Swimming Pool Maintenance 101 - To Cover or Not to Cover
Before I owned a pool I always thought that pool maintenance was going to be a real pain and troublesome. I had heard many horror stories from friends and acquaintances about all the problems they had in keeping their pools clean and balanced Well, I was pleasantly surprised to find out that after our inground pool was installed, that maintenance of it really wasn't a problem. How did I achieve this? I don't know -- but this is what I do. First we never invested in a pool cover. Since we live in SC we have a few months of 'cold' temperatures but the remainder of the winter isn't too bad. We don't swim much from October to March but we don't cover it either. We simply leave the pump and filter running. If the temperature drops below about 40 deg F, the pump automatically comes on to keep things from freezing. So, the first thing we don't have to do is to cover the pool. By not covering the pool, you save hundreds of dollars by not having to buy a pool cover every couple of years. But, in the long run, you might potentially pay more for electricity to run the pump all year than a new cover would have cost. By not covering the pool you also save the hassle of 'opening the pool' every spring. First, you don't have to mess with the debris of leaves and the murky water that accumulates on the top of the cover. (On the flip side, if you do cover the pool, do yourself a favor and skim the debris off the cover every so often.) To combat the problem of debris (in an uncovered pool), we have a Polaris automatic pool cleaner which runs at least 2 to 3 hours a day. This keeps the pool clean of leaves, worms, bugs, and other similar yuck. By not covering the pool but running the pump all winter long, you don't have to contend with the stagnant green algae infested water that develops when it sits idle for months at a time. Thankfully this is not a problem when you run the pump throughout the winter. By not covering the pool, you can take a quick dip anytime you please since the water is always pretty darn clean. While few people would ever take a quick dip in the winter, the point here is that the cleanliness and clarity of the pool stays so good that you could swim in it, but more importantly, getting it balanced is as simple as taking a sample to be tested and learning what chemicals to add. In other words you can be swimming in a day without any serious effort or exhaustion. The only other things that I do are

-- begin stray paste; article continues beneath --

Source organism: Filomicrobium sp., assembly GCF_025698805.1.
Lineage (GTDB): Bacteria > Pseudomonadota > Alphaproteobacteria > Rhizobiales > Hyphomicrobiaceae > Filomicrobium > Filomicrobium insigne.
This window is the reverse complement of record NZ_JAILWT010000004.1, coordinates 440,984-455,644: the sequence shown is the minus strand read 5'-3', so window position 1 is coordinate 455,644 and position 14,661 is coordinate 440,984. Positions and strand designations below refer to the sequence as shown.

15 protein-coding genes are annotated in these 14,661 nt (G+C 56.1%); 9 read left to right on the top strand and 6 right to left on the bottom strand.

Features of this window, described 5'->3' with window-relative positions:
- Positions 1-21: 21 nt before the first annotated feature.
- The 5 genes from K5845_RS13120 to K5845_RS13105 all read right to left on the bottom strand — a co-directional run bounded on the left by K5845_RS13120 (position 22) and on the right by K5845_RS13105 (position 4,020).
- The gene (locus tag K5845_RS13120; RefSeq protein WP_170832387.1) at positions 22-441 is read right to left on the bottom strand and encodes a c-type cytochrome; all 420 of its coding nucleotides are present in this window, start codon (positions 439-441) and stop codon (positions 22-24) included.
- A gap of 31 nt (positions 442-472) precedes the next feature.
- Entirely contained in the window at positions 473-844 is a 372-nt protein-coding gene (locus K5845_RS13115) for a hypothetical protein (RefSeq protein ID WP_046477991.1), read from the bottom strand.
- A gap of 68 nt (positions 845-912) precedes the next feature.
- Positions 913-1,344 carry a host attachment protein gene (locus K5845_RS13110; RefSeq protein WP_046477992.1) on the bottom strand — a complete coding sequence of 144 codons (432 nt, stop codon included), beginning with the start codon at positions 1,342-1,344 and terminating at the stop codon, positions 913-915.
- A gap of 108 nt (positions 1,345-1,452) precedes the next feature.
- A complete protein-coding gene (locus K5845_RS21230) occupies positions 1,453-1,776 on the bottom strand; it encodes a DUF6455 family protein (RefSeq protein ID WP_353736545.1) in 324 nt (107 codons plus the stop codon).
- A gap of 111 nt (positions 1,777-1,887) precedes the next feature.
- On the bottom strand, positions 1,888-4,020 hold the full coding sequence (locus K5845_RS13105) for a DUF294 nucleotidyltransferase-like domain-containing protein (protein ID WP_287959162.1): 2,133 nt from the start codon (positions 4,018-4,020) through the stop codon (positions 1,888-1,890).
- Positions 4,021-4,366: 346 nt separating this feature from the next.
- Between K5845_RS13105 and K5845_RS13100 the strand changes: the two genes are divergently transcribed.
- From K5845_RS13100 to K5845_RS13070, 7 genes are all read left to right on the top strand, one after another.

1.) Keep the chlorine reservoir full (or nearly full) with chlorine sticks and
2.) Clean the Polaris and filter trap every week.
3.) Watch the water level. If it gets too high, the skimmer does not work properly Please keep in mind that we live in South Carolina. This type of pool care may not be appropriate for much colder climates. If you live in the north and have an inground pool, please contact your local pool company and they will be able to recommend something appropriate for your colder climate. To read about the next steps I take in getting the pool ready please go to www.keepyourpoolclean.com/Swimming_Pool_Covers_.html
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